ORANGE CITY–Although he grew up in the church, Jordan Harris identified himself as an agnostic during his college years at Florida State University. Returning home to start his career, his parents bribed him to go with them to the Journey church—worship attendance in exchange for a free meal at a restaurant. For a starving young man starting his own company, any dinner was a step above the Ramen noodles he usually feasted on.
“Right off the bat, I noticed a ton of difference,” at the Journey church in Orange City, he said. “The people cared about people going through the door.” He began attending a Life group.
One night after reading the Gospel account of the crucifixion, “I broke down in my bed. I didn’t realize it, but I had experienced a heart change.”
When the 26-year-old was approached about being baptized, Harris said he was reticent. “I know I was saved but being baptized…. I needed to clean up my life before baptism.” Pastor James Hilton assured him that baptism was not about being a finished product but signaling to others that the Lord is in the process of changing his heart and life.
Now like the Apostle Paul, Harris said “my desires have changed. I don’t want to do what I did before.”
Harris was among the 25,338 persons baptized in Florida Baptist churches during 2019. His church, The Journey in Orange City was one of 30 congregations to baptize more than 100 new believers during the past year.
Pastor Hilton has led the Journey Church for the past 16 years with the belief that “one church can change the spiritual climate of a community.” Each year the church has baptized on average 200 new believers.
Bringing the church to embrace a culture of evangelistic zeal across the years has been a “slow, steady holding to the truth that the Gospel is the power of God to transform lives,” he said. “Every person is equipped by the Holy Spirit to know that God has a purpose in the hope and power found in Jesus Christ.”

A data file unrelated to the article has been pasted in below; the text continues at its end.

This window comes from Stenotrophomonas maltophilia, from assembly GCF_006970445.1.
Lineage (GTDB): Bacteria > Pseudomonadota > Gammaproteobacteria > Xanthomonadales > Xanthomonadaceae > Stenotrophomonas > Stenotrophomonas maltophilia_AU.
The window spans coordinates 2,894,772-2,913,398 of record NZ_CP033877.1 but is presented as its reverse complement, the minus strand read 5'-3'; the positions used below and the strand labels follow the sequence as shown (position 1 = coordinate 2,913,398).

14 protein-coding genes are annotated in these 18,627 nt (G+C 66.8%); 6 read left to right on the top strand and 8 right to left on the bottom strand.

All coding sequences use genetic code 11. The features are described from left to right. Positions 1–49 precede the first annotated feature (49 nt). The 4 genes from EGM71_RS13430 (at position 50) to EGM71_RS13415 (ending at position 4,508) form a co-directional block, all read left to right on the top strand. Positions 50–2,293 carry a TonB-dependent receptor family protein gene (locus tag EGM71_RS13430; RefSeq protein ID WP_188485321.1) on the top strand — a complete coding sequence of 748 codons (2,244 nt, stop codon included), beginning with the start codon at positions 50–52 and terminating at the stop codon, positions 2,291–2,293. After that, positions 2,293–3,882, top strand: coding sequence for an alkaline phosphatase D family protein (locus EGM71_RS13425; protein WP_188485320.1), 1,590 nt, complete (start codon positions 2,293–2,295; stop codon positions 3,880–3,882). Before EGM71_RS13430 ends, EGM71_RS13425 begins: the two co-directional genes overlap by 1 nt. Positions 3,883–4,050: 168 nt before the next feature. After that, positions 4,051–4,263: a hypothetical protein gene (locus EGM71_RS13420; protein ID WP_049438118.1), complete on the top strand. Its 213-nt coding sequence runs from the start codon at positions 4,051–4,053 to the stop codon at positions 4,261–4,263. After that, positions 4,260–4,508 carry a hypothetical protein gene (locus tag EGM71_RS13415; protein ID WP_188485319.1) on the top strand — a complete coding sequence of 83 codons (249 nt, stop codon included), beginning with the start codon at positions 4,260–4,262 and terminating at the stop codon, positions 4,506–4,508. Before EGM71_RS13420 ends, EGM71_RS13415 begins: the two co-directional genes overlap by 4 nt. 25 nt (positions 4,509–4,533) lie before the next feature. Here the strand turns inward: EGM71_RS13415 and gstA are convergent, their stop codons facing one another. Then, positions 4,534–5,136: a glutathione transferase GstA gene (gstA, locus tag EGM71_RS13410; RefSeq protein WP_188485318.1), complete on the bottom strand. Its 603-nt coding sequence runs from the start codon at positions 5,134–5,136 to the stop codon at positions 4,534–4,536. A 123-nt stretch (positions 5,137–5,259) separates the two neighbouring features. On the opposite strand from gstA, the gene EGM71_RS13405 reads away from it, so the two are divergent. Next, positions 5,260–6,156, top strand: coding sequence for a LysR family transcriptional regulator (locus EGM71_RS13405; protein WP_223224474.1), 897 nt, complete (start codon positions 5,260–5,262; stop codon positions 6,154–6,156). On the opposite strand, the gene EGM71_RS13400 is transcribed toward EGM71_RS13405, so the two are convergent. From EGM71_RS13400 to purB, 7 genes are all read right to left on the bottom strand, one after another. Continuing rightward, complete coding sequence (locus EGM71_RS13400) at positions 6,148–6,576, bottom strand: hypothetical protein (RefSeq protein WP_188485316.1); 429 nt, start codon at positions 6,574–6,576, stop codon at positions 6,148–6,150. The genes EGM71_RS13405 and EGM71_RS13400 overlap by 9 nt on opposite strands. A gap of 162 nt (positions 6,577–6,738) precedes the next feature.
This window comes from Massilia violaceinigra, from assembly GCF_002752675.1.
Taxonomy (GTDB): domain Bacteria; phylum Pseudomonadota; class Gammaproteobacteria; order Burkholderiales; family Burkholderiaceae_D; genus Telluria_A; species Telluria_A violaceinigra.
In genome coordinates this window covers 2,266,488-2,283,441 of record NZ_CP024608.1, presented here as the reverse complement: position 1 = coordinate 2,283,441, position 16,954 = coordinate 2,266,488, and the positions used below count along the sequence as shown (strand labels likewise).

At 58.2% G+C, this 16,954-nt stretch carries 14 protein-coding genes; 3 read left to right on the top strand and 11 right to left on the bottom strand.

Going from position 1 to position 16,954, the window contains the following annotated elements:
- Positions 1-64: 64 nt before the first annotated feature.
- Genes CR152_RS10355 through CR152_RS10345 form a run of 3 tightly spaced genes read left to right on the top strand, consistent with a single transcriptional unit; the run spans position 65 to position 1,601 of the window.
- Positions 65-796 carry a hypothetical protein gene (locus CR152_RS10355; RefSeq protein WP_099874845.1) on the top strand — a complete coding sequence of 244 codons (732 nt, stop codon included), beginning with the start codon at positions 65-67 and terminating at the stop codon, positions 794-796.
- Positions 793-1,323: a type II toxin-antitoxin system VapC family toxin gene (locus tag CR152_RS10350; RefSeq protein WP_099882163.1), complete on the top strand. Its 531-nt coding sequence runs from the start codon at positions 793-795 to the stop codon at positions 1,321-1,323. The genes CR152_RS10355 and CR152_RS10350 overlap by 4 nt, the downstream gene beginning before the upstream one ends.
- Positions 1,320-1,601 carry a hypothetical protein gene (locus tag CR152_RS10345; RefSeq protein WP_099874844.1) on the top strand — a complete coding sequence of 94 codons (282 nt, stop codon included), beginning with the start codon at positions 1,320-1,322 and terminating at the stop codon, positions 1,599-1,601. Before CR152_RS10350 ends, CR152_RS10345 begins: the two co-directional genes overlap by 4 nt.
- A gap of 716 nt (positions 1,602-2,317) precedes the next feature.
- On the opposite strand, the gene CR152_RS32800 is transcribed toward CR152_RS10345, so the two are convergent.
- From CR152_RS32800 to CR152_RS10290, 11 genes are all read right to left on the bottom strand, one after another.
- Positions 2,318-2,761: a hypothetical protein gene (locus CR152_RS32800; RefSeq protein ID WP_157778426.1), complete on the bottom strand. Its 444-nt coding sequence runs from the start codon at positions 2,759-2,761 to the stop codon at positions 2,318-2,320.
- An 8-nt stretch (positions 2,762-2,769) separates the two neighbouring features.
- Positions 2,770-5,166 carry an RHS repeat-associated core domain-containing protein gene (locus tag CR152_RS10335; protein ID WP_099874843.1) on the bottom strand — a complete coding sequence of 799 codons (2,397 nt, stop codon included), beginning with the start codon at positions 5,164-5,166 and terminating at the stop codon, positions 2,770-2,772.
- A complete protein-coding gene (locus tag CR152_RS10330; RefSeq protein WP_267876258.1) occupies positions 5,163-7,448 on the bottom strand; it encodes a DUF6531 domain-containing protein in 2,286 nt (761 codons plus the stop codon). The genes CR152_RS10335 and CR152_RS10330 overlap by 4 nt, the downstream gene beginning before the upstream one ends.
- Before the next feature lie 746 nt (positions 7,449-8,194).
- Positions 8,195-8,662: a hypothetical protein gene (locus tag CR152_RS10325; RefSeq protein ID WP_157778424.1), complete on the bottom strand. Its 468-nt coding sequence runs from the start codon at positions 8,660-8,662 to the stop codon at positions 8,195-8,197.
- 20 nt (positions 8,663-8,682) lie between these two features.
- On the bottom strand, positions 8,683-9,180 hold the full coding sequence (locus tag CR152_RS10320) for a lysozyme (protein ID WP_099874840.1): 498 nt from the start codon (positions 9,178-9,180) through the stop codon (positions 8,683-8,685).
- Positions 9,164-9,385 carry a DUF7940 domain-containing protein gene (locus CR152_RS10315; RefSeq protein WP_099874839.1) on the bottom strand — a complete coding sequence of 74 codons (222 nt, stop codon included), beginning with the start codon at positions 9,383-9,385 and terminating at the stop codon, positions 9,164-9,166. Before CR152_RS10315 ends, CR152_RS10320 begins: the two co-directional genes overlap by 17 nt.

Journey church with four campuses along the north I-4 corridor grew out of First Baptist Church in Orange City. When Hilton arrived as pastor of the congregation, the Orlando native began recasting the church’s vision and name. Now an average of 1,800 persons attend worship at the church’s four sites each week.
“Our desire is to help everyone take steps to follow Jesus Christ. That is the lens on everything we do.”
Every Wednesday for the past 16 years, the church staff gathers to fast and pray, “asking God to move, God move now,” said the Hilton. “And He has moved in incredible ways.”
The church focuses on the weeks leading up to Christmas and Easter to encourage its members to share the hope of the gospel and invite their friends to church. Devotionals are written to challenge the congregation with the claims and power of Christ, his death and resurrection with the hope that a passion for reaching their lost friends will bring fruit. That began to change members’ lives as “they lifted high the power of Christ” to others.
When new believers are baptized, they are provided opportunity to share their own story and how the power of God has transformed their lives—whether they have been alcoholics or believed good deeds would bring them salvation, he said.
“Everyone has a story,” Hilton said. “The gospel is supernatural. God is still in the resurrection business,” adding, the church’s responsibility is to “create those environments.”
“No one is too far gone or radically lost to come to Christ,” Hilton said.
The churches of the Florida Baptist Convention led the Southern Baptist Convention in baptisms in 2019 as 2,404 churches of the Florida Convention’s 2,861 congregations reported 25,338 baptisms. During the next several weeks, stories of how a few of these churches create a culture of evangelistic fervor that leads to baptisms will be posted.